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This time-lapse shows the wreckage of the Costa Concordia slowly being raised more than 19 months after it ran aground killing 32 people on board.
The sequence shows the sunken ship before the salvage operation begun on Monday at dawn and continues late into the evening before the successful recovery operation was completed.
Maritime engineers declared the Costa Concordia cruise ship completely upright early on Tuesday after a 19-hour operation to pull it from its side after it capsized last year.
The operation to right it had been expected to take no more than 12 hours, but dragged on after some initial delays with the vast system of steel cables, pulleys and counterweights. The final phase of the rotation went remarkably fast as gravity began to kick in and pull the ship toward its normal vertical position.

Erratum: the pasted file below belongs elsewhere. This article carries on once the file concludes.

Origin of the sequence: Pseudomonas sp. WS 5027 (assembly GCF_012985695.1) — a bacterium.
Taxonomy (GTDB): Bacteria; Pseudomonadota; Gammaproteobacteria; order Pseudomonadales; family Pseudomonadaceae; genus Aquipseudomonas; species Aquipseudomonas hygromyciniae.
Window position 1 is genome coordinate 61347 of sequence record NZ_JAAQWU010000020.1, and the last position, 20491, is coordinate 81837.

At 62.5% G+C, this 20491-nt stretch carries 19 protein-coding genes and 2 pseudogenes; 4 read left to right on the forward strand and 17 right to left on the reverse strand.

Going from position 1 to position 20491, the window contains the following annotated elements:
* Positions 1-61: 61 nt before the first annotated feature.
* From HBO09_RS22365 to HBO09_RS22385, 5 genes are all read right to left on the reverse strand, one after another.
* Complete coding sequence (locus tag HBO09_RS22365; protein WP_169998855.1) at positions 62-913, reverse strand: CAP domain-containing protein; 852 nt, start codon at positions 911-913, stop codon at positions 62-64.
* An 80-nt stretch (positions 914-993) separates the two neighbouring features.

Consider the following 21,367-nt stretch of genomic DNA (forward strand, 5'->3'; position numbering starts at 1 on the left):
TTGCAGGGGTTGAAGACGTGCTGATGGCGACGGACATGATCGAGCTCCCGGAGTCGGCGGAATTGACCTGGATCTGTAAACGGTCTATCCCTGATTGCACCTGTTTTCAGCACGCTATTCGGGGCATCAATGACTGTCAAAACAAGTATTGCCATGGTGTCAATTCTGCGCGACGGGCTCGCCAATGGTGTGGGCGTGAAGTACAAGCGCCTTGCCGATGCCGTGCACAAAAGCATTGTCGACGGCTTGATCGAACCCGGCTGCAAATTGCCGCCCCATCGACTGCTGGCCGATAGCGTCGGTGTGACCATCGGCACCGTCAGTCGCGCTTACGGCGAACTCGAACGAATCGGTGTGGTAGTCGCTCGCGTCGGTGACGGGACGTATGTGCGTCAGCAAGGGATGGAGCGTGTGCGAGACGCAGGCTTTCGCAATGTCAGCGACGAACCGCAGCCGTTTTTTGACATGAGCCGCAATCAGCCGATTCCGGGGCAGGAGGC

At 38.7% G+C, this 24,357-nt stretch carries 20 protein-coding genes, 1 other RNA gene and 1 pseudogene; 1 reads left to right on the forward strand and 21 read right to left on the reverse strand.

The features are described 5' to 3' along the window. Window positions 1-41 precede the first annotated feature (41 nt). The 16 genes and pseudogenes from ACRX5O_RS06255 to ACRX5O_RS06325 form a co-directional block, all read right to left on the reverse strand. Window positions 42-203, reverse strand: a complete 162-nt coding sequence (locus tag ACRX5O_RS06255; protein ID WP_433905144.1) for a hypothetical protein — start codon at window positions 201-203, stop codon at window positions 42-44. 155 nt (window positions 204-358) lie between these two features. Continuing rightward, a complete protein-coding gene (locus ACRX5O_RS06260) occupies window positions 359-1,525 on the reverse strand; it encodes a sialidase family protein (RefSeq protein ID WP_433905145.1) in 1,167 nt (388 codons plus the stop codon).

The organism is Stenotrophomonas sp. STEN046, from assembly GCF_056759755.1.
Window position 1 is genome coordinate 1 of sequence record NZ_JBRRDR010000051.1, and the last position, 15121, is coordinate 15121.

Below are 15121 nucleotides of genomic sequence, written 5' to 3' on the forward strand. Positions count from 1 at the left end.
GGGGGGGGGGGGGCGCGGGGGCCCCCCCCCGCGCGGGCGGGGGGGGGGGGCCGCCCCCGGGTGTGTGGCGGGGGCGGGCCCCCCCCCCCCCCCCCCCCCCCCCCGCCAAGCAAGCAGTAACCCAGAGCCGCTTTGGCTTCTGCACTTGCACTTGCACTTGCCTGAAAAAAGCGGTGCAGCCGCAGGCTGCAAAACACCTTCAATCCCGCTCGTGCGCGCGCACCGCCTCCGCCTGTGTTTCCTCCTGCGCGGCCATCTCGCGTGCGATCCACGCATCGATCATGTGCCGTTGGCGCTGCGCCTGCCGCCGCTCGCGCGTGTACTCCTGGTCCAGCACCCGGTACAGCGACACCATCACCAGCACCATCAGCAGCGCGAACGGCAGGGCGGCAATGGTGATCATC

The Concordia slammed into a reef off Giglio Island on January 13, 2012, after the captain brought it too close to shore. The cruise ship drifted, listed and capsized just off the island’s port.
Two bodies were never recovered.
The Concordia’s captain is on trial for alleged manslaughter, causing a shipwreck and abandoning the ship during the chaotic and delayed evacuation.
Captain Francesco Schettino claims the reef wasn’t on the nautical charts for the liner’s week-long Mediterranean cruise.